Home / News / India /  Pfizer vaccine lifts sentiment but Oxford, Sputnik efficacy data key for India

NEW DELHI: While early data from Pfizer's covid-19 vaccine efficacy trial spurred sentiment across the world, for India, the candidates that matter in the near term are Russia's Sputnik V vaccine and University of Oxford’s Covishield, whose interim efficacy data is expected over the next one month.

Pfizer does not have a deal with any company for distribution in India as of now. Also, the storage temperature for the vaccine is -80°C, facilities for which are not available in India. Additionally, Pfizer doesn't have a deal with Covax, the covid-19 vaccine access initiative of Gavi as well as WHO. Emailed queries sent to Pfizer were not answered at the time of publishing.

The Indian government expects the Oxford vaccine to be the first off the block in the country through its contract manufacturer, Serum Institute of India.

Government officials have earlier said that India could have a vaccine as early as next month, and hopes are pinned on the efficacy trial being conducted by Covishield’s co-developer Astrazeneca across the world as well as bridging studies by Serum Institute.

The bridging studies are meant to showcase that the vaccines being produced by the Pune based firm are the same and produce similar results as the Oxford vaccine.

Astrazeneca has, as recently as 23 October, said it anticipates results from the late-stage trials later this year, depending on the rate of infection within the communities where the clinical trials are being conducted.

“Data readouts will be submitted to regulators and published in peer-reviewed scientific journals. Rolling reviews of the vaccine programme have already begun in countries where this regulatory pathway has been established, providing regulators access to data as soon as they become available," UK-based Astrazeneca had said.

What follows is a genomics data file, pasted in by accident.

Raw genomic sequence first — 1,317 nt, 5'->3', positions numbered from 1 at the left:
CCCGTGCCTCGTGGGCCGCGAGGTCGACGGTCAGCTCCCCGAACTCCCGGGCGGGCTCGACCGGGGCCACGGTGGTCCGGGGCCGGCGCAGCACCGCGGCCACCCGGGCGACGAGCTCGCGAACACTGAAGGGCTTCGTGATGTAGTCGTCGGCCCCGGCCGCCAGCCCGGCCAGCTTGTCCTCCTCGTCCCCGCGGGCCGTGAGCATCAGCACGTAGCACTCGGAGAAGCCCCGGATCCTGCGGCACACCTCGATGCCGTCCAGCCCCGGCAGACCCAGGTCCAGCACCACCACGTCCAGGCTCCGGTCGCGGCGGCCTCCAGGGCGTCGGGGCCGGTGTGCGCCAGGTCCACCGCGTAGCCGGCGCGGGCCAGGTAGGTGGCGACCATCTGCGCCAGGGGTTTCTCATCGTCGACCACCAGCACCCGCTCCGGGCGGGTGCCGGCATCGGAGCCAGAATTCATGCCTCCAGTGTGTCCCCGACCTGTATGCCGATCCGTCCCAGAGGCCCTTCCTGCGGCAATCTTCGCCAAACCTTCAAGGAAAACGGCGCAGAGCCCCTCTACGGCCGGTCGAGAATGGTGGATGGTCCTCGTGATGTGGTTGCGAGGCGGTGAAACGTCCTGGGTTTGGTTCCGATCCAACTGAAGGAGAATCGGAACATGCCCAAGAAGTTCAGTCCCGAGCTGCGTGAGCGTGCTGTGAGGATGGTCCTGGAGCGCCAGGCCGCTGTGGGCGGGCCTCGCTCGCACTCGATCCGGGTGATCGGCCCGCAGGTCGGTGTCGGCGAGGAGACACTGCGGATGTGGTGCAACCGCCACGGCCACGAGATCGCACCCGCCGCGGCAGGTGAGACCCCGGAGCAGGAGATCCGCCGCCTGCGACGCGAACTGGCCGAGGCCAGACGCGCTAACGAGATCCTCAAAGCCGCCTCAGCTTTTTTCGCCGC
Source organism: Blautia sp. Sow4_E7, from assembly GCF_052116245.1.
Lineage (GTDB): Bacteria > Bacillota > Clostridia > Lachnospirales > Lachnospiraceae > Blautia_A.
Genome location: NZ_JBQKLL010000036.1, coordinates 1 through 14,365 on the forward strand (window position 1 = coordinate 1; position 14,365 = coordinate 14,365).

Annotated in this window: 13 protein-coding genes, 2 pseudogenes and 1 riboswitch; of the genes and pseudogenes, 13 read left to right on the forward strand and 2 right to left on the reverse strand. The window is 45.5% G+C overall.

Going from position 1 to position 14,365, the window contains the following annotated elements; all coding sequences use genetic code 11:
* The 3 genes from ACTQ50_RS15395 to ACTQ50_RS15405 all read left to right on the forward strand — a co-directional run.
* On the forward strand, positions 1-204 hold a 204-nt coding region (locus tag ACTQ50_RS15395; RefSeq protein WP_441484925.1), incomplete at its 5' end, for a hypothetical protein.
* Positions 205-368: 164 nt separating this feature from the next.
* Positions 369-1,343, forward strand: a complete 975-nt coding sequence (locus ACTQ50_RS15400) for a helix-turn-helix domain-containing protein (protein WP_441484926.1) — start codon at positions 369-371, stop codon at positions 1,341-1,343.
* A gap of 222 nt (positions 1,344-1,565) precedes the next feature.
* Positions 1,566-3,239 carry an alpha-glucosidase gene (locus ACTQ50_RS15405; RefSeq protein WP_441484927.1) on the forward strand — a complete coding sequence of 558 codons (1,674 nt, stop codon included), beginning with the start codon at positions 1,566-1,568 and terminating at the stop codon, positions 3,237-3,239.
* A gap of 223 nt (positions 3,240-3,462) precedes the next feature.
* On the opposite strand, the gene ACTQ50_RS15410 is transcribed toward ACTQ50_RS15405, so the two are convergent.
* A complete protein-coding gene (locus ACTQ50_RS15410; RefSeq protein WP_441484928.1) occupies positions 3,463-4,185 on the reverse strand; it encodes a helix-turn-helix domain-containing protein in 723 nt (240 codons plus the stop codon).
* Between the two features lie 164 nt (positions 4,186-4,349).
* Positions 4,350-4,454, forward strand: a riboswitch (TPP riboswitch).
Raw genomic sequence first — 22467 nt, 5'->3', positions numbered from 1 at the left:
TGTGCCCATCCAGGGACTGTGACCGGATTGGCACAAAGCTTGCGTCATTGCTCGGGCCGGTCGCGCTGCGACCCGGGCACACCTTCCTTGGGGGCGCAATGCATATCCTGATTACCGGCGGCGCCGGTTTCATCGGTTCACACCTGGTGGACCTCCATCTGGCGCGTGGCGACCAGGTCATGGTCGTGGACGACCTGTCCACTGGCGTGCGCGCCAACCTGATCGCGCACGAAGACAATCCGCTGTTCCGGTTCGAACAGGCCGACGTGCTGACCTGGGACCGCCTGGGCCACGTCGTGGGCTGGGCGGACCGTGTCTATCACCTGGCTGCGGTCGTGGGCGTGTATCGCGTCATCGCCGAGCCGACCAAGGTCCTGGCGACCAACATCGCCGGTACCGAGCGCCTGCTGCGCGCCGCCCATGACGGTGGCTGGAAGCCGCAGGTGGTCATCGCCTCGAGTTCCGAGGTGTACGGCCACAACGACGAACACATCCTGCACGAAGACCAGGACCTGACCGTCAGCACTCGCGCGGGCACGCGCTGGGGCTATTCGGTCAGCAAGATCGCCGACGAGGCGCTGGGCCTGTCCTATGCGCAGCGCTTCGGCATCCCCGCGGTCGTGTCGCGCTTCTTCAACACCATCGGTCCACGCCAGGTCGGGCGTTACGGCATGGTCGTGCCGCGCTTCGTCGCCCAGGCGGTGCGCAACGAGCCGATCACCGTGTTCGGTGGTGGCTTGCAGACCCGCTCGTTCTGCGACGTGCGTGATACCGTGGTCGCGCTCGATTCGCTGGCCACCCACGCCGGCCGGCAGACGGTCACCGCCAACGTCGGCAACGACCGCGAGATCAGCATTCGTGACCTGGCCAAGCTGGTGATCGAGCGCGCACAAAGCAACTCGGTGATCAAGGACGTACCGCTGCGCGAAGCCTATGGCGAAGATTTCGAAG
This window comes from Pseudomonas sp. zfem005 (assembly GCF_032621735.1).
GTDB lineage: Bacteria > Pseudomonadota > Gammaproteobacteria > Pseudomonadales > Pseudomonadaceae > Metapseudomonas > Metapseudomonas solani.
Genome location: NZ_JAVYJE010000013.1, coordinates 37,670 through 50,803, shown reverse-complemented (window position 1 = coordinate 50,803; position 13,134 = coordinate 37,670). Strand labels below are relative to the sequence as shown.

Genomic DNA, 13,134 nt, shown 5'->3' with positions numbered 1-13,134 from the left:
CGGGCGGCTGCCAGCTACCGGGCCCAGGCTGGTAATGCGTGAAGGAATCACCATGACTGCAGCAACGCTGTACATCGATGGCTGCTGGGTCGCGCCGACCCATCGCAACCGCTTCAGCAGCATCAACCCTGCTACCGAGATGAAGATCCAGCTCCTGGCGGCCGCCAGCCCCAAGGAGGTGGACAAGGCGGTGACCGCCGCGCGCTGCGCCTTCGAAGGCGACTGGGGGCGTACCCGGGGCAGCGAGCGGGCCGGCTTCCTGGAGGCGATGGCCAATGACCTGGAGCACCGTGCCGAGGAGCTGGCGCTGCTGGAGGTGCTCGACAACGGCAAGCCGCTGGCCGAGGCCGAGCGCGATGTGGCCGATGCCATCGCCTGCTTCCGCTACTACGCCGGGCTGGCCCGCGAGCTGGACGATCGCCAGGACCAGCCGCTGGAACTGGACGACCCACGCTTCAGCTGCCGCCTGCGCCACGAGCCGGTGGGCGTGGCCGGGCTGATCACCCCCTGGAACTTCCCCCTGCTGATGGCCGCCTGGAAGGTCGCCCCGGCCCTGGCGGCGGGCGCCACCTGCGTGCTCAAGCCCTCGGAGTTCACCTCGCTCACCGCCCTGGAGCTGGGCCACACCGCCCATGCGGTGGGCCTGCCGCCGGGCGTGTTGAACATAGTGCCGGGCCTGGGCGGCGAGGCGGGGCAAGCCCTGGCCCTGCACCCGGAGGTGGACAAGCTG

Phase 3 trials study the efficacy of a vaccine—how effective it is in preventing infection among those inoculated as compared to those that were given placebo. To determine how effective a vaccine is, the trials measure what proportion of patients of each arm of the trial have been infected and analyse the two data sets.

For the Sputnik V, Dr Reddy’s Laboratories Ltd is the marketing company for the vaccine through its pact with co-developer Russian Direct Investment Fund (RDIF). RDIF chief executive officer Kirill Dmitriev on Monday said that it also plans to release interim data from its efficacy trials of Sputnik V vaccine in its home country later this month.

However, the vaccine is likely to be available in India only around March or later as Dr Reddy’s bridging studies of about 1,500 participants will be available by then, according to the Hyderabad-based company’s management.

Two indigenous vaccines, from Bharat Biotech and Zydus Cadila, will be available by June.

Even after a vaccine is out, logistics will be an issue. The Centre has roughly 28,000 refrigeration units and about 700 refrigerated trucks to transport the doses. But considering the unprecedented volume of doses of covid-19 vaccine, the government is trying to ramp up its cold chain inventory as well as take state and private operators’ help for the task.

In terms of doctors and nurses, the government along with the private sector is expected to have enough manpower to conduct inoculations. In a year, the government provides around 400 million doses of vaccines through its Universal Immunisation Programme (UIP).

Last week, health secretary Rajesh Bhushan said that the government will be using the UIP infrastructure for covid-19 vaccinations as well.

Additionally, private hospitals are also training their doctors and nurses, and India’s largest healthcare chain Apollo Hospital Enterprises last month said it is gearing up to provide up to 1 million doses of covid-19 vaccines per day through its network of 70 hospitals as well as clinics, corporate health centres and pharmacies.

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